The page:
KUALA LUMPUR: Malaysia has expressed concern that the security partnership involving Australia, the United Kingdom and the United States, known as AUKUS, could potentially spark a nuclear arms race in the Indo-Pacific region, Bernama reported on Saturday (Sep 18).
Australia will build eight nuclear-powered submarines under the partnership, which has riled China.
"It will provoke other powers to also act more aggressively in the region, especially in the South China Sea," Malaysia's Prime Minister's Office (PMO) said in a statement.
It urged all parties to avoid any provocation and arms competition in the region.
"As a country within ASEAN, Malaysia holds the principle of maintaining ASEAN as a Zone of Peace, Freedom and Neutrality (ZOFPAN)," the statement said.
Malaysian Prime Minister Ismail Sabri Yaakob had received a telephone call from his Australian counterpart Scott Morrison on Friday, informing him of the AUKUS deal and explaining its details.
The PMO said that during the call, Ismail Sabri stressed the importance of respecting Malaysia's stand on nuclear-powered submarines operating in its waters, noting the United Nations Convention on the Law of the Sea 1982 (UNCLOS) and the Southeast Asian Nuclear-Weapon-Free Zone Treaty (SEANWFZ).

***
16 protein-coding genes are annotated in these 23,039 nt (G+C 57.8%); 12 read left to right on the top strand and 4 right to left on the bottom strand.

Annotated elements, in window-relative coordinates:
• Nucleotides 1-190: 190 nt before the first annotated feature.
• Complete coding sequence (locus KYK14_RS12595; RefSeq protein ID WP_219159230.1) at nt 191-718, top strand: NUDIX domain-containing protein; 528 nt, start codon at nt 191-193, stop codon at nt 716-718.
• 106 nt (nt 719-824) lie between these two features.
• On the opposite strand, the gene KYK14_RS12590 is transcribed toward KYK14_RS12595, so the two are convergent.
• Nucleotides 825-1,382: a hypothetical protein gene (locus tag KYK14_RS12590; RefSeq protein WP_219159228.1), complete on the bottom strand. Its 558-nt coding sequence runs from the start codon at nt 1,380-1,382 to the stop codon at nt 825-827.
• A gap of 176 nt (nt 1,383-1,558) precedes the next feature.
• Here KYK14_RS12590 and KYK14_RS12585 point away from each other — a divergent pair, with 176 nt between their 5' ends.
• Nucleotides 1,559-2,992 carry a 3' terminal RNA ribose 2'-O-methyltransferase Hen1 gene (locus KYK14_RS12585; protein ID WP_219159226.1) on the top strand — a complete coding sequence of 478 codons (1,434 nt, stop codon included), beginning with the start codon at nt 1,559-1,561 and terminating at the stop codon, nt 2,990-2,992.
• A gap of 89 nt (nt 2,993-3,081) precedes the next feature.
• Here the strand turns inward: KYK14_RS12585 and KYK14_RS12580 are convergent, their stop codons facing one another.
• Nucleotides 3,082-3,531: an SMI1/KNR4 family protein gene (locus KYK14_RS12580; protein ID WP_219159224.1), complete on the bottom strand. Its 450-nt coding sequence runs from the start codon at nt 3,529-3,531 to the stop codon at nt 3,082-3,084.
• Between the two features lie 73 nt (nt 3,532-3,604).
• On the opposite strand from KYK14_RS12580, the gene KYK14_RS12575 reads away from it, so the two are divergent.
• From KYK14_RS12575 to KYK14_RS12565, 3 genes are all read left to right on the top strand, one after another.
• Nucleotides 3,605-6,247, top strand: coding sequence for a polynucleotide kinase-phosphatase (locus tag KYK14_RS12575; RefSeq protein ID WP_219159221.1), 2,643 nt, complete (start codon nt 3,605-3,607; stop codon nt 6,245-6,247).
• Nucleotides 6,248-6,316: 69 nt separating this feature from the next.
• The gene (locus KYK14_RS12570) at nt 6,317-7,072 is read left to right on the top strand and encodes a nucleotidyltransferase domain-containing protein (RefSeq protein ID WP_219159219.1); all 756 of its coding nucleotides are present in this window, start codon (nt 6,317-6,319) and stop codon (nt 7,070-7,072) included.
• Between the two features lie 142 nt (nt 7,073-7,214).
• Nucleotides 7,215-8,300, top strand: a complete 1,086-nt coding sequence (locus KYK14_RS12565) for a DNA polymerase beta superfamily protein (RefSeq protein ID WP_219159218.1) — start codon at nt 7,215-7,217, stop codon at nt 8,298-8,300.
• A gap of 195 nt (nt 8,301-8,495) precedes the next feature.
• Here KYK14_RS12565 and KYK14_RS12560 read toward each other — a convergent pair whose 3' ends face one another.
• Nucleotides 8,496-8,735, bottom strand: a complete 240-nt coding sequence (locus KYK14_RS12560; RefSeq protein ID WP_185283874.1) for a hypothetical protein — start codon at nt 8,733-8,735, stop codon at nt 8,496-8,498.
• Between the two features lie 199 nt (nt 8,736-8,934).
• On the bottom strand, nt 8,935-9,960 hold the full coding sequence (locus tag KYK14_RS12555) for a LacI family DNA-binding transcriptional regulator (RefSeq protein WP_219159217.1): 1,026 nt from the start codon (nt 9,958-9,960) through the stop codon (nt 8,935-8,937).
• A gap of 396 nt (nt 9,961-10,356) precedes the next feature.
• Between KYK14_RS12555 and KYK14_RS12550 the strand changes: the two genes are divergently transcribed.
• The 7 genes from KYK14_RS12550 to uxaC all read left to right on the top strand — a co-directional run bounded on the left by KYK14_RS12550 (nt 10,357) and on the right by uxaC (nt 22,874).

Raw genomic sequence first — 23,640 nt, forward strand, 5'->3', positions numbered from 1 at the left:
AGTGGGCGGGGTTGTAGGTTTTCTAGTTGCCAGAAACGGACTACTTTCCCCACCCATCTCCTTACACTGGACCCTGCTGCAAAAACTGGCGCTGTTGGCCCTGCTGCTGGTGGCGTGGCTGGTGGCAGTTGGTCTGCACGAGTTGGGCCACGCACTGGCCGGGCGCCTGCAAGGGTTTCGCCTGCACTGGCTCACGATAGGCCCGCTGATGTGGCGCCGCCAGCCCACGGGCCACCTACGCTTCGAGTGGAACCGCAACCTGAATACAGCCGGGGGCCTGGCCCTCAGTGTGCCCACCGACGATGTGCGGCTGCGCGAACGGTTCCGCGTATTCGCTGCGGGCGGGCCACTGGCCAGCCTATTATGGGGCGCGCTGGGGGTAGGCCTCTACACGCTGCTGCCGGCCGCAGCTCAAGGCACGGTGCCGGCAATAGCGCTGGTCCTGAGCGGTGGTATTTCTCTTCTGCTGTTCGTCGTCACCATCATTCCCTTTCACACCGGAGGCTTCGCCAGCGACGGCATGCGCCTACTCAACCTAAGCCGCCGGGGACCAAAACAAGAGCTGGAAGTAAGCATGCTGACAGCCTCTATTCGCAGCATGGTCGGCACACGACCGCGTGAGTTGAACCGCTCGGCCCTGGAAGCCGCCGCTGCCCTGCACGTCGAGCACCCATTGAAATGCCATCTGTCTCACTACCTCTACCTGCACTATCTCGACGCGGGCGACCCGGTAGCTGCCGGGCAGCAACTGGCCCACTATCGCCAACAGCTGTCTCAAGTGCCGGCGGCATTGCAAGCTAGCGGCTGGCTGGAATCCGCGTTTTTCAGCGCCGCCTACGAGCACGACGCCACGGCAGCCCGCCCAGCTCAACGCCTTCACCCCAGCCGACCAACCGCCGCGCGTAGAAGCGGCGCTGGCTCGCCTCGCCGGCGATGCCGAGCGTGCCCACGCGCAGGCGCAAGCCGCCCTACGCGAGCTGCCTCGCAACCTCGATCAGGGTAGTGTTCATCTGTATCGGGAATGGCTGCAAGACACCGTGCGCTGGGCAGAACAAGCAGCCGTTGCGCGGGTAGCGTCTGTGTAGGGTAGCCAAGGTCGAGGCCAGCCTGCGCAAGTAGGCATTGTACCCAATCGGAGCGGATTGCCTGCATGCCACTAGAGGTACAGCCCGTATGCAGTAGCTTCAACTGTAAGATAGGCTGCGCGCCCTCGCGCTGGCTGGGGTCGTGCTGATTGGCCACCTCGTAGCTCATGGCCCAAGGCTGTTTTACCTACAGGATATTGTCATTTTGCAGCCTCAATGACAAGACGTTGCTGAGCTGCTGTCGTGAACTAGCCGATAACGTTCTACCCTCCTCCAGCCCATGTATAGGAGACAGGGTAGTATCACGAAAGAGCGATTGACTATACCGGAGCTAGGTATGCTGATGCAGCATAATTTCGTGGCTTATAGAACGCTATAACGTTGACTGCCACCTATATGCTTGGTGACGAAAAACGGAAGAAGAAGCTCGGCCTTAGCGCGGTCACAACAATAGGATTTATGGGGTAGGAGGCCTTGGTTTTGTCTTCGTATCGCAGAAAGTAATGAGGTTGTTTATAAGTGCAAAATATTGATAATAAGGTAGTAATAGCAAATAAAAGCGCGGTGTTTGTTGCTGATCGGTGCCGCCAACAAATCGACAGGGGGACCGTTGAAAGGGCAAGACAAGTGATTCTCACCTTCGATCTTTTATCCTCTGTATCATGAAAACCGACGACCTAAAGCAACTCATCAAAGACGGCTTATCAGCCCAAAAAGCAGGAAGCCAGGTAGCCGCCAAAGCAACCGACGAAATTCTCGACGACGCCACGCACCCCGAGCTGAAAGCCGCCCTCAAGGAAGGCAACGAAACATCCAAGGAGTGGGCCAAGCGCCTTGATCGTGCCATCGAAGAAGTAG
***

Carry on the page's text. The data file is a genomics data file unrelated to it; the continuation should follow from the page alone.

The statement did not mention China, but Beijing's foreign policy in the region has been increasingly assertive, particularly its maritime claims in the resource-rich South China Sea, some of which conflict with Malaysia's own claims.
The PMO said that Ismail Sabri and Morrison reached an agreement on renewing their joint commitment to maintain international peace and security, especially in the Indo-Pacific region.
“Malaysia and Australia agreed to strengthen cooperation and consultation in various aspects, including in the area of defence under the Comprehensive Strategic Partnership,” it said.